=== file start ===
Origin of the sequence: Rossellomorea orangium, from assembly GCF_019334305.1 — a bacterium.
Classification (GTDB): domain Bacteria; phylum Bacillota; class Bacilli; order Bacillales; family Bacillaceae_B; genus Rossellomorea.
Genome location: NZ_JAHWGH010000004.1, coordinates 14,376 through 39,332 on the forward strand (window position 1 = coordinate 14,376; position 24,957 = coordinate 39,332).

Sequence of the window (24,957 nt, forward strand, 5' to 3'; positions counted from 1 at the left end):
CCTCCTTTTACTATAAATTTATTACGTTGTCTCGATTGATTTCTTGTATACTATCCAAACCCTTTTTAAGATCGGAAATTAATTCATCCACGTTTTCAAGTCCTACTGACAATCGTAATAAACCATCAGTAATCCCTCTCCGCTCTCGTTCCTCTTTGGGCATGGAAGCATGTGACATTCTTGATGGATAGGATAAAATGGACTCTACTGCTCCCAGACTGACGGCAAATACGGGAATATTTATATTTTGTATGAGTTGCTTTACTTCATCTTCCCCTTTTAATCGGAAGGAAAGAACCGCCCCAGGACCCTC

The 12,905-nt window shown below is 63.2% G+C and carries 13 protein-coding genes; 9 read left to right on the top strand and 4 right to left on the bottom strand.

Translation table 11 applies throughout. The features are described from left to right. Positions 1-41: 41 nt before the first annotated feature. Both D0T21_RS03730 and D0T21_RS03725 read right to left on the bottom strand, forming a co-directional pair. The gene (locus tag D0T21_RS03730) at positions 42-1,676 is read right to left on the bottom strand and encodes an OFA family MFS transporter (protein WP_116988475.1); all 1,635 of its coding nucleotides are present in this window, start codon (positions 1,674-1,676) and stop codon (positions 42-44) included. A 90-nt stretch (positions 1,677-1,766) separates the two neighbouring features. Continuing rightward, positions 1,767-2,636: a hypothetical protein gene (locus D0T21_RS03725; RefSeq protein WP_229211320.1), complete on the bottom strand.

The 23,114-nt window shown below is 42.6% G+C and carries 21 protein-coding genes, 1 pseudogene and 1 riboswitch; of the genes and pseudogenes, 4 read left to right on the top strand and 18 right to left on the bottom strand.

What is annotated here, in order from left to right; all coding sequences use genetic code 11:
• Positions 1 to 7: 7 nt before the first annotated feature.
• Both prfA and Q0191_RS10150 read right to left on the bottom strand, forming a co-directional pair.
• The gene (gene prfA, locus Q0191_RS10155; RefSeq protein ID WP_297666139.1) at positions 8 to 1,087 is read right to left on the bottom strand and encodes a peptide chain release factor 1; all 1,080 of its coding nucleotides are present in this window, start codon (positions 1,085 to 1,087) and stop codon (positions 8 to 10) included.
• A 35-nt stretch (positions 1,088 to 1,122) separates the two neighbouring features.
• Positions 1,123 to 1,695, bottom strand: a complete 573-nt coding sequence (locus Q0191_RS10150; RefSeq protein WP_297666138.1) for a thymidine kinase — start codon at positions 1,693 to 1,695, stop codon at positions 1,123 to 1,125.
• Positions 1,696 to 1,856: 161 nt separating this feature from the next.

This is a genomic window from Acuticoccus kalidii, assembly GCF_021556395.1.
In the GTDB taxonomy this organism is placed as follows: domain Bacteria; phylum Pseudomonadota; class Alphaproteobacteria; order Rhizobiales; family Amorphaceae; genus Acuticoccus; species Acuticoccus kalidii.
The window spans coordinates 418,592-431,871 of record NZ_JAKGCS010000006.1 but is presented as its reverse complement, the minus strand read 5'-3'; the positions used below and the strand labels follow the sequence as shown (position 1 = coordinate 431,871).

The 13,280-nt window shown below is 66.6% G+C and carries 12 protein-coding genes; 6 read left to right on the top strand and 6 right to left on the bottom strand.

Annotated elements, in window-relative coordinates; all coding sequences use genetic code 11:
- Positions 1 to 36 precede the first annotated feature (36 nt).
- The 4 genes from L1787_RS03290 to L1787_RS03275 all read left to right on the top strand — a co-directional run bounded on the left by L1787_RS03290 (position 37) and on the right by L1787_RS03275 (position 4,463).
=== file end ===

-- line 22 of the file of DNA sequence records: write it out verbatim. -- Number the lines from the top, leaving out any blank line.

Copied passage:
- The 4 genes from L1787_RS03290 to L1787_RS03275 all read left to right on the top strand — a co-directional run bounded on the left by L1787_RS03290 (position 37) and on the right by L1787_RS03275 (position 4,463).